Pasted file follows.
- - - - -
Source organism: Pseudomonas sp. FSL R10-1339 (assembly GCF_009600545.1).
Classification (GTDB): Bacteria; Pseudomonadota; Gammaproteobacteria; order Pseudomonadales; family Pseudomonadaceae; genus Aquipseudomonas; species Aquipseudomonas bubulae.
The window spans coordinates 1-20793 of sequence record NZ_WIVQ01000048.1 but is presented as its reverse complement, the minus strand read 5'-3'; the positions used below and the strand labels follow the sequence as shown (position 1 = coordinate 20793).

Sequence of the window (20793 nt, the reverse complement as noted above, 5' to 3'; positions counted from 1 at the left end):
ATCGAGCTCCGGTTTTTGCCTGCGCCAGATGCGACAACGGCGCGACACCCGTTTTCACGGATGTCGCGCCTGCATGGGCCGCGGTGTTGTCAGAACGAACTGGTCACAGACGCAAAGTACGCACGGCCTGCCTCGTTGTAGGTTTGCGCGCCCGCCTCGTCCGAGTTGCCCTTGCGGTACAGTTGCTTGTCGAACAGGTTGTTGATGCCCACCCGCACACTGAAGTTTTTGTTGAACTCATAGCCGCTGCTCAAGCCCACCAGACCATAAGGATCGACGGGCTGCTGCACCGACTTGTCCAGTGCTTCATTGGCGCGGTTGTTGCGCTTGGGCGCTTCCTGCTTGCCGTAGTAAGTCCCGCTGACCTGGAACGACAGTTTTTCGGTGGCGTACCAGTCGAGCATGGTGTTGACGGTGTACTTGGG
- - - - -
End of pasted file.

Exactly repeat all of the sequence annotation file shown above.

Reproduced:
Source organism: Pseudomonas sp. FSL R10-1339 (assembly GCF_009600545.1).
Classification (GTDB): Bacteria; Pseudomonadota; Gammaproteobacteria; order Pseudomonadales; family Pseudomonadaceae; genus Aquipseudomonas; species Aquipseudomonas bubulae.
The window spans coordinates 1-20793 of sequence record NZ_WIVQ01000048.1 but is presented as its reverse complement, the minus strand read 5'-3'; the positions used below and the strand labels follow the sequence as shown (position 1 = coordinate 20793).

Sequence of the window (20793 nt, the reverse complement as noted above, 5' to 3'; positions counted from 1 at the left end):
ATCGAGCTCCGGTTTTTGCCTGCGCCAGATGCGACAACGGCGCGACACCCGTTTTCACGGATGTCGCGCCTGCATGGGCCGCGGTGTTGTCAGAACGAACTGGTCACAGACGCAAAGTACGCACGGCCTGCCTCGTTGTAGGTTTGCGCGCCCGCCTCGTCCGAGTTGCCCTTGCGGTACAGTTGCTTGTCGAACAGGTTGTTGATGCCCACCCGCACACTGAAGTTTTTGTTGAACTCATAGCCGCTGCTCAAGCCCACCAGACCATAAGGATCGACGGGCTGCTGCACCGACTTGTCCAGTGCTTCATTGGCGCGGTTGTTGCGCTTGGGCGCTTCCTGCTTGCCGTAGTAAGTCCCGCTGACCTGGAACGACAGTTTTTCGGTGGCGTACCAGTCGAGCATGGTGTTGACGGTGTACTTGGG